Mad Hops: The 20 Best American IPAs

Once upon a time, India Pale Ales, otherwise known as IPAs, were brewed incredibly hoppy to accommodate the heat on their voyage from England to India. England would send their beer on a ship to India for their soldiers and colonial citizens, but their standard ales had a tendency to spoil on the voyage. From necessity and a colonized nation’s persistence to continue drinking beer was born innovation.

Modern IPAs contain a variety of hops, with huge variation in terms of flavor profile, employing a wide variety of hop and malt combinations. Recent years have even yielded double IPAs, and some mythical IPAs referred to as “Triple IPAs.” While those IPAs have their virtues, sometimes kicking back with an IPA with more delicate balance, lighter body, and more potential to be paired with food is desirable. Residing on the west coast ourselves, we have absolutely no shortage of IPAs scattered up and down the coast. While we have tried IPAs from across the country, it’s worth noting that the majority of our favorites are going to be right here in our backyards. With that in mind, what follows are 20 of the best IPAs in the United States.

Ballast Point Sculpin IPA 1

Ballast Point Sculpin IPA

When it comes to Single IPAs, Sculpin is a hard one to beat. With huge citrus nodes that make Sculpin drink like a light bodied alcoholic mango nectar. Big hop flavors and perhaps the closest thing we’ve seen to a perfect balance between malt and hops in the Single IPA category make Sculpin incredible.

Oakshire Brewing Watershed IPA

Oakshire Watershed IPA

Among the great beers in Oregon, Oakshire’s Watershed IPA stands high, competing with nearby brewery Ninkasi in Eugene, Oregon. Big resiny flavors pair well with sweet caramel and citrus nodes.

Cigar City Jai Alai IPA

Cigar City Jai Alai IPA

Having been to both coasts, we’ve noticed the considerable difference between the styles of IPAs found on the East and West coasts. Traditionally East Coast IPAs are more malt-forward, and have a larger hop presence in the bitter category, as opposed to the late-boil additions common in West Coast brewing that create floral noses and huge citrus flavors. Cigar City’s Jai Alai IPA bucks that trend, and stands up to just about any West Coast Single IPA.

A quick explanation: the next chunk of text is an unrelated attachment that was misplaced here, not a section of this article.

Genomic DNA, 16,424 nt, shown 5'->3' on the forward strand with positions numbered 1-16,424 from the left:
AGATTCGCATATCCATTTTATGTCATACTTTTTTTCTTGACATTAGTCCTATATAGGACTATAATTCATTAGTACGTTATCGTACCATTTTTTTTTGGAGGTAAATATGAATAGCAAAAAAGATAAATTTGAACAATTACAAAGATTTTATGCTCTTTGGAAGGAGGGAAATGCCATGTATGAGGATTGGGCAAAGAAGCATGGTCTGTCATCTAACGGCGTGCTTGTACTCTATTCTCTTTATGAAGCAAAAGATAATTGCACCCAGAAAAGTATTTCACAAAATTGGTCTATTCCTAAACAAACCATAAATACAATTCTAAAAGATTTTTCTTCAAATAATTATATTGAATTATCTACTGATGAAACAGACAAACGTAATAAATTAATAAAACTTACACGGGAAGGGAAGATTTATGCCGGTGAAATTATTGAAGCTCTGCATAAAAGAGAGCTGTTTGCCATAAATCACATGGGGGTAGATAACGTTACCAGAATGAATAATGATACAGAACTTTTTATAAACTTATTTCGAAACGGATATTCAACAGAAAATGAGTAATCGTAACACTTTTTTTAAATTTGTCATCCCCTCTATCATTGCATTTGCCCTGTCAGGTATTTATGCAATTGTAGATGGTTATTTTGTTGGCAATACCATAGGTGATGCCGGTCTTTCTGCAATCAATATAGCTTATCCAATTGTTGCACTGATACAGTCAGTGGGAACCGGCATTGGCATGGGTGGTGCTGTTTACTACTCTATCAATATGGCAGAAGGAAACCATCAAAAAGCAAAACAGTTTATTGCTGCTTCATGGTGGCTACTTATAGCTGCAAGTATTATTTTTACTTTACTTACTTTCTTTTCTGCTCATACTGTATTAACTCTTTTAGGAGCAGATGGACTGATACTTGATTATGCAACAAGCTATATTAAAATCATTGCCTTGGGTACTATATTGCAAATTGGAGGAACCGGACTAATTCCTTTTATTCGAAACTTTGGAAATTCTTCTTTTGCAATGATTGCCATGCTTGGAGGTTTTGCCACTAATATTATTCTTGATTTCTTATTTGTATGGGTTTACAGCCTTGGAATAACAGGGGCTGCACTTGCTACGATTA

Old Schoolhouse Ruud Awakening IPA

Old Schoolhouse Ruud Awakening IPA

When people hear Washington State, they usually think of two places: Seattle, or Washington D.C. The former, Seattle, has become a beer giant on the West Coast, but Old Schoolhouse’s Ruud Awakening is liquid greatness, created in tiny Winthrop, Washington. Ruud Awakening features big citrus flavors, but doesn’t drown out the crystal malts it is fairly heavy-handedly brewed with.

Bells Brewery Two Hearted Ale

Bell’s Brewery Two Hearted Ale

The little brother of the more potent Hopslam, this honey yellow/orange colored brew pours right into your glass with the perfect foamy head. Floral notes fill the air as soon as the top pops (along with the fruit notes, this is one of the best smelling beers ever). The blend of sweet malt and hops along with that perfect touch of bitterness make it easy to understand why this concoction from the Michigan-based brewery earned itself the number one spot on the list of RateBeer’s best IPAs.

Sierra Nevada Celebration Ale

Sierra Nevada Celebration Ale

Even as Sierra Nevada has grown as a brewery, one of the truly special things they’ve done is to continue putting out great Celebration Ales. This IPA is brewed only in the late-fall and winter, coinciding directly with the hop harvest. So far as beer cellaring is concerned, Celebration is kind of like the chemistry set our parents bought us as kids. There are certainly beers that are better suited for the cellar, but Celebration Ale is an excellent first cellar beer. Don’t be fooled, however, into thinking that you must wait three years for Celebration Ale to be any good. It’s similarly great just weeks after it is brewed.

Dogfish Head 60 Minute IPA

Dogfish Head 60 Minute IPA

So far most of what we’ve talked about has some combination of things we like in IPAs a lot: decent bitterness, huge floral and citrus nodes, and malt that’s balanced enough to stand up to the hop profile. Dogfish Head is different. In true East Coast tradition, 60 Minute IPA is best described by its malt complexity, but not without ignoring hops. 60 Minute IPA is famous for its 60 minute boil in the brew kettle which features continuous hop additions.

Green Flash West Coast IPA

Green Flash West Coast IPA

Green Flash may not have the same sex appeal as its San Diego brethren (specifically Stone and Ballast Point), but it does produce some of the best beers in town. The company is working towards better branding, and in addition to rolling out new packaging for this classic, Green Flash brew master Chuck Silver has reworked the beer, and as of last month (May 2014), it’s now reached Double IPA status (but we started this list prior). A solid blend of tropical grapefruit zest, pine notes, and plenty of hops, the team struck gold on their quest to brew the benchmark West Coast IPA.